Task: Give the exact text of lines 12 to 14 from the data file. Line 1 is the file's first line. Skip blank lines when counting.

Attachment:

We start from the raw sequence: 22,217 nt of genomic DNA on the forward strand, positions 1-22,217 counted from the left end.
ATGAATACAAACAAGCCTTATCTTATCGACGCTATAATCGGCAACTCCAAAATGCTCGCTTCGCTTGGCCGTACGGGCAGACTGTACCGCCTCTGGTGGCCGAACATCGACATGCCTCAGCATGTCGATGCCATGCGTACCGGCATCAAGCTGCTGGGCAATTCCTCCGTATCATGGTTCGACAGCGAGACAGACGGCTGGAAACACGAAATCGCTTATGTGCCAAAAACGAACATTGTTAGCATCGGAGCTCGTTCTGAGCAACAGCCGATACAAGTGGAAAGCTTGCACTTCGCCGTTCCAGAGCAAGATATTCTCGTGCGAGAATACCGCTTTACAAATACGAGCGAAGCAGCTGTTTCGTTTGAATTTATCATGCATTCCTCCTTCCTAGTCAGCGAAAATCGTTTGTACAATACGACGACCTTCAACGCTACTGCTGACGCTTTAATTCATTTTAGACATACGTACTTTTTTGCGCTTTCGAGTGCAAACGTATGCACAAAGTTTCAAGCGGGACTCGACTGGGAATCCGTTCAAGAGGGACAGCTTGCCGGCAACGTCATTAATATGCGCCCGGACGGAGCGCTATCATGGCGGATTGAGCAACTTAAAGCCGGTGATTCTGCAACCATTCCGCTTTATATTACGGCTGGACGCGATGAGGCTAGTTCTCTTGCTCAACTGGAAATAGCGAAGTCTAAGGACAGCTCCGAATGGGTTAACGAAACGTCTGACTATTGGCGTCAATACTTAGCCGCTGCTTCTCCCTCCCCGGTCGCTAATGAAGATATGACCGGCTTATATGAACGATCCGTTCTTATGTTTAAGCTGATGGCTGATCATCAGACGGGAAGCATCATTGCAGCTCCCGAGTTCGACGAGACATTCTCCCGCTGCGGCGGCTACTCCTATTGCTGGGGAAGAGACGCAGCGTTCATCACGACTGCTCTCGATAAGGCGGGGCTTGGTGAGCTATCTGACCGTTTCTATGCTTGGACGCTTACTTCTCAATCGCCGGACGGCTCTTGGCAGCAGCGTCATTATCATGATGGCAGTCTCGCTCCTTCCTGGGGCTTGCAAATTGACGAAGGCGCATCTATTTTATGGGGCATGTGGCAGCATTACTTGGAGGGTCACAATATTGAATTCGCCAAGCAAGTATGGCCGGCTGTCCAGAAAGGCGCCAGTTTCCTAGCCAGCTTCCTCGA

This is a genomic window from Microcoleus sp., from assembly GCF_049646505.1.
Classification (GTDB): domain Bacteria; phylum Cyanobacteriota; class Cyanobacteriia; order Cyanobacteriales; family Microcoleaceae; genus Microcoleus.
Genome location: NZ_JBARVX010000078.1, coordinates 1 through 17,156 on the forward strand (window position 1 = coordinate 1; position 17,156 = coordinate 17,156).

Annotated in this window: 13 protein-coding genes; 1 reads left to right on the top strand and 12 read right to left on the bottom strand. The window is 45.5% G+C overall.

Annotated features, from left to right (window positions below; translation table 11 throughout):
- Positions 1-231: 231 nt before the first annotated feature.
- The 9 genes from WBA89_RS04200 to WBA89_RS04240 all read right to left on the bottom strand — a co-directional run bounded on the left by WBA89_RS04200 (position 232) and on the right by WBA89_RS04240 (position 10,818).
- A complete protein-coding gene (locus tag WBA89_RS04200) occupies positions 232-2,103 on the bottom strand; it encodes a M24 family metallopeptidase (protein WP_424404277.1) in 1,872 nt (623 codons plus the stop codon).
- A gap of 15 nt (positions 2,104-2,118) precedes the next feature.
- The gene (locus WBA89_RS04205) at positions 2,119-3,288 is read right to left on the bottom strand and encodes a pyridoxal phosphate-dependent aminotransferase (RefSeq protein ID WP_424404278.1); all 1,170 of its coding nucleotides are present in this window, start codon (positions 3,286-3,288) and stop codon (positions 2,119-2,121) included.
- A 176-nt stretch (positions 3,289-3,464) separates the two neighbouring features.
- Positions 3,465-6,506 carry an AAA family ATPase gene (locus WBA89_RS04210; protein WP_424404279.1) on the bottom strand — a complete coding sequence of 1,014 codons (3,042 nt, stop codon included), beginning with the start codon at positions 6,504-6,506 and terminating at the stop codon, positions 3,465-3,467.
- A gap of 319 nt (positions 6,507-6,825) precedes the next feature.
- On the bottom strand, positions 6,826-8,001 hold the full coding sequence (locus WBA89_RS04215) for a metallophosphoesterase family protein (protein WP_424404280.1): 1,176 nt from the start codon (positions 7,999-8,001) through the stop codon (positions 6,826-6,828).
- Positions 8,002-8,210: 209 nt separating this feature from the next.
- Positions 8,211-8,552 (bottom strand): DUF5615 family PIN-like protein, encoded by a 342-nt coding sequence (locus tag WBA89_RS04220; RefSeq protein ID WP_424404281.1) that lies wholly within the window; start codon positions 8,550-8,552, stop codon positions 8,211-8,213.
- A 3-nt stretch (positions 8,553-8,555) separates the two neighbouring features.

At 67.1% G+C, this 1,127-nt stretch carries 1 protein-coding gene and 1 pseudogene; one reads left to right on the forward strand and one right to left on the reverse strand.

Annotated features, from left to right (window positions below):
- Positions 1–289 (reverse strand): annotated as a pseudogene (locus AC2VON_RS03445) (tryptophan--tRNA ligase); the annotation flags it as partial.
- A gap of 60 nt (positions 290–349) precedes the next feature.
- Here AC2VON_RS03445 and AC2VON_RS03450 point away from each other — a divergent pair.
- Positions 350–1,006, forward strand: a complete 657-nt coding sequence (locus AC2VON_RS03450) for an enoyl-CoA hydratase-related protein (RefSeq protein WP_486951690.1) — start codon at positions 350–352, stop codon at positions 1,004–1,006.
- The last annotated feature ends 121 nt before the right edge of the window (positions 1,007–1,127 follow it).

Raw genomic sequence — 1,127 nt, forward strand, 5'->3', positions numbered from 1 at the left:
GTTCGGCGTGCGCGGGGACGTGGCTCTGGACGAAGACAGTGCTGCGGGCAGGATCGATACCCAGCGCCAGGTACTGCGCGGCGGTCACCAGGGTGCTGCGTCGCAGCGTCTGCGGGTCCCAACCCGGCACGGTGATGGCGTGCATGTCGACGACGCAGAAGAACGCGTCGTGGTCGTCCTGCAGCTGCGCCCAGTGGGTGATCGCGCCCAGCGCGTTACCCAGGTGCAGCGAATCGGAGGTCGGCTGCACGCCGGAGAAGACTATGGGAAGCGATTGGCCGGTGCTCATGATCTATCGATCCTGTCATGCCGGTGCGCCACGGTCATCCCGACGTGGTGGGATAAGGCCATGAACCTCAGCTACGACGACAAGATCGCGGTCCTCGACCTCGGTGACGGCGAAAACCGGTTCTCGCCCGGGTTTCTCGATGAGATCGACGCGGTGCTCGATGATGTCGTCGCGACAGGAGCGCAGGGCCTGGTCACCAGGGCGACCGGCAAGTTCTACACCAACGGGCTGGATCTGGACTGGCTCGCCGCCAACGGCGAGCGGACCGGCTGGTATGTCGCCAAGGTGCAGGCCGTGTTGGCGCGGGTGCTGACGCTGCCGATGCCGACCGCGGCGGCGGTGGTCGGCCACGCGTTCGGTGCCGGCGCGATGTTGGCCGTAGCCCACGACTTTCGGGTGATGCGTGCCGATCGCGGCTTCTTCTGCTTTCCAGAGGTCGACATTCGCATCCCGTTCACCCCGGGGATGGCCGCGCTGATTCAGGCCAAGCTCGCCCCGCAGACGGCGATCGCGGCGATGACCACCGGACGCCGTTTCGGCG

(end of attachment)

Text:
- The gene (locus WBA89_RS04205) at positions 2,119-3,288 is read right to left on the bottom strand and encodes a pyridoxal phosphate-dependent aminotransferase (RefSeq protein ID WP_424404278.1); all 1,170 of its coding nucleotides are present in this window, start codon (positions 3,286-3,288) and stop codon (positions 2,119-2,121) included.
- A 176-nt stretch (positions 3,289-3,464) separates the two neighbouring features.
- Positions 3,465-6,506 carry an AAA family ATPase gene (locus WBA89_RS04210; protein WP_424404279.1) on the bottom strand — a complete coding sequence of 1,014 codons (3,042 nt, stop codon included), beginning with the start codon at positions 6,504-6,506 and terminating at the stop codon, positions 3,465-3,467.